Management of substance abuse

The health and social effects of nonmedical cannabis use

New WHO publication on cannabis


Cannabis is globally the most commonly used psychoactive substance under international control. In 2013, an estimated 181.8 million people aged 15-64 years used cannabis for nonmedical purposes globally (UNODC, 2015). There is an increasing demand for treatment for cannabis-use disorders and associated health conditions in high- and middle-income countries.

Almost 20 years have passed since the World Health Organization (WHO) published a report on the health consequences of cannabis use. Since then there has been significant research on the effects of cannabis use on health. I am therefore pleased to present this update on the health and social consequences of nonmedical cannabis use, with a special focus on the effects on young people and on long-term frequent use. This report focuses on nonmedical use of cannabis, building on contributions from a broad range of experts and researchers from different parts of the world. It aims to present current knowledge on the impact of nonmedical cannabis use on health, from its impact on brain development to its role in respiratory diseases.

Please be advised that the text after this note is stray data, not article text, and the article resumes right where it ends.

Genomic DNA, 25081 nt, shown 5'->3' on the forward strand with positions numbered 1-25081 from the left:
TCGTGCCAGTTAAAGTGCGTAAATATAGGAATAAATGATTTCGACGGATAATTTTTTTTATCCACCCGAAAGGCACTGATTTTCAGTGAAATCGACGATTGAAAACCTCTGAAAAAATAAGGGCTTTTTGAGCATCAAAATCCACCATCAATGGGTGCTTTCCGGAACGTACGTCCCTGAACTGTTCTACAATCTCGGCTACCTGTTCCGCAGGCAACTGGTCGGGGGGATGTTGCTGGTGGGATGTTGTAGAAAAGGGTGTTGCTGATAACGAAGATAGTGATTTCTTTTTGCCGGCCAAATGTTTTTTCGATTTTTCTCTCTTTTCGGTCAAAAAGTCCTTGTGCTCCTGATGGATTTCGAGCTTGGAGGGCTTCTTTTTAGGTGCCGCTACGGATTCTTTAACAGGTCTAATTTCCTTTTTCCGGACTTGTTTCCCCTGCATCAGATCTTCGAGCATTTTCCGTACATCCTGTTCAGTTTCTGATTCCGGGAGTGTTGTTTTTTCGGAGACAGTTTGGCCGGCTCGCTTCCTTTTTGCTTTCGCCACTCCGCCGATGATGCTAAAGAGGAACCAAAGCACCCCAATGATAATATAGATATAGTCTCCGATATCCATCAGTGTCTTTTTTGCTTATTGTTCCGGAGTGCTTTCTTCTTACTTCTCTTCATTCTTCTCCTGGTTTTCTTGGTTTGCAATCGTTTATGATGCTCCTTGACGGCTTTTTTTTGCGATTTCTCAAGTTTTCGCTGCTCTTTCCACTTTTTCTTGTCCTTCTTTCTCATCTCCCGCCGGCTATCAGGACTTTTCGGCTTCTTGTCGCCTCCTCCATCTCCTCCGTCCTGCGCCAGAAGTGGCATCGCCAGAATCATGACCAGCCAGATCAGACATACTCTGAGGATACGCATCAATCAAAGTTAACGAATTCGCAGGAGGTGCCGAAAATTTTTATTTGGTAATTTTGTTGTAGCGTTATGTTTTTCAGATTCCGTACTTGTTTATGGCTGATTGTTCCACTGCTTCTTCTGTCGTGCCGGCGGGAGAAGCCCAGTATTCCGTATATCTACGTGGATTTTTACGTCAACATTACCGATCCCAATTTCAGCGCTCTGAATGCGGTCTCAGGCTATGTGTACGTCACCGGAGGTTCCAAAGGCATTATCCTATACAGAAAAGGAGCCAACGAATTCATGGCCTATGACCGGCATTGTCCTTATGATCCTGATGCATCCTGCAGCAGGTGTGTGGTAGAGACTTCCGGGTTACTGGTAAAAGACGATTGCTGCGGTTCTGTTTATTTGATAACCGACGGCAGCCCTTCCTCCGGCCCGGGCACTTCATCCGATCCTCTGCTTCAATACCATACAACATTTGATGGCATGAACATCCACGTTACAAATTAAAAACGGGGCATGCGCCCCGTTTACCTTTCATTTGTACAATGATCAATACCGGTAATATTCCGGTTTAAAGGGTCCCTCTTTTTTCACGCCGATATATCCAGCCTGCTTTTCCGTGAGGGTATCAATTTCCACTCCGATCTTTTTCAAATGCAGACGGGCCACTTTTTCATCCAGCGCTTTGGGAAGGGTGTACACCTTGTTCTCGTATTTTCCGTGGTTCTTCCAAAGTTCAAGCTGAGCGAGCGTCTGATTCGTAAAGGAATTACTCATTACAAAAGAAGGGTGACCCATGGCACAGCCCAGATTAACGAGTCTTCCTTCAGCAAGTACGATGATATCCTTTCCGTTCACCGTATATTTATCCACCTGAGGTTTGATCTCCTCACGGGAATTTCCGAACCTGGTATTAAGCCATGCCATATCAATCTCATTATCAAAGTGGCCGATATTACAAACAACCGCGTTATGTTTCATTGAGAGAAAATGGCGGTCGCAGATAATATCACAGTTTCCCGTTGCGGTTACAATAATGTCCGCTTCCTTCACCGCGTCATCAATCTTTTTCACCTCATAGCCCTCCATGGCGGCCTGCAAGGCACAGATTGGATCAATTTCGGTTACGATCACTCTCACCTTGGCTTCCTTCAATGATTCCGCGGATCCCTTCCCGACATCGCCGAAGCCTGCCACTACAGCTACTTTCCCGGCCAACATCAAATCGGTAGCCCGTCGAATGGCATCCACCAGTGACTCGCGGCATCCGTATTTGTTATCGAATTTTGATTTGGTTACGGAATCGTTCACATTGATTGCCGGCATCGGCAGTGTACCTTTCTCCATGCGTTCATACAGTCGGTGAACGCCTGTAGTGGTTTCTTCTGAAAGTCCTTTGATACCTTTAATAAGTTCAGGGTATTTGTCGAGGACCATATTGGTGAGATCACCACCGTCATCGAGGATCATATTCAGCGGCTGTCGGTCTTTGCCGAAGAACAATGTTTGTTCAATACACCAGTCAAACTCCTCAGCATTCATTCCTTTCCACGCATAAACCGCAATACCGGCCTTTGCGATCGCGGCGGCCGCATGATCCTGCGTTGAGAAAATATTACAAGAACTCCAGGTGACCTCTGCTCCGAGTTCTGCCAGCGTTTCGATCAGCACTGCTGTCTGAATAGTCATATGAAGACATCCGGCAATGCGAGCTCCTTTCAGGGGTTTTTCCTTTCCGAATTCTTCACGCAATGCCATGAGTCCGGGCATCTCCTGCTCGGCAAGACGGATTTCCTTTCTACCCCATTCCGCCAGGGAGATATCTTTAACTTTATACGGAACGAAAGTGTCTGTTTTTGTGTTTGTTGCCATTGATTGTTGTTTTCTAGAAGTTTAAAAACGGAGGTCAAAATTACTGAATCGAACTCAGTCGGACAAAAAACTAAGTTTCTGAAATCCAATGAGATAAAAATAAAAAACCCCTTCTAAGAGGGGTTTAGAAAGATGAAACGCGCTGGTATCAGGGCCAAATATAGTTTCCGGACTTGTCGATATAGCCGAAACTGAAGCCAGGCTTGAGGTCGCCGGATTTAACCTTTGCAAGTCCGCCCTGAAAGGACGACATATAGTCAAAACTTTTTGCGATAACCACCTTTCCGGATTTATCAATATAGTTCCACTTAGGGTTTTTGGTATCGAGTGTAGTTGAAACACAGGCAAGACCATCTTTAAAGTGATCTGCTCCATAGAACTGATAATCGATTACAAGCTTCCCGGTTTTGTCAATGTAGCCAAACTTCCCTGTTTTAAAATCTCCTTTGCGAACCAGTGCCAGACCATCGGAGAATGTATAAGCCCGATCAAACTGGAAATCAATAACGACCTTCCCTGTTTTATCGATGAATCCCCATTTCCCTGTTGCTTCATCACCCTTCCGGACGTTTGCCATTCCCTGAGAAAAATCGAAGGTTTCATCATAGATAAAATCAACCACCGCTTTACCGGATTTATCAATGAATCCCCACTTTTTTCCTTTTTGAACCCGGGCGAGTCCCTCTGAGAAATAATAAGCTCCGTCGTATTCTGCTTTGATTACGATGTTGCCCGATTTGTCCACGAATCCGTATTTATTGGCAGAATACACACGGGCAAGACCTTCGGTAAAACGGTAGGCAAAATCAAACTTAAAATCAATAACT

The potential medical utility of cannabis - including the pharmacology, toxicology and possible therapeutic applications of the cannabis plant - is outside the scope of this report.

I hope that Member States, institutions and organizations will be able to make use of this report when prioritizing areas for future international research on the health and social consequences of nonmedical cannabis use.


Dr Shekhar Saxena
Department of Mental Health
and Substance Abuse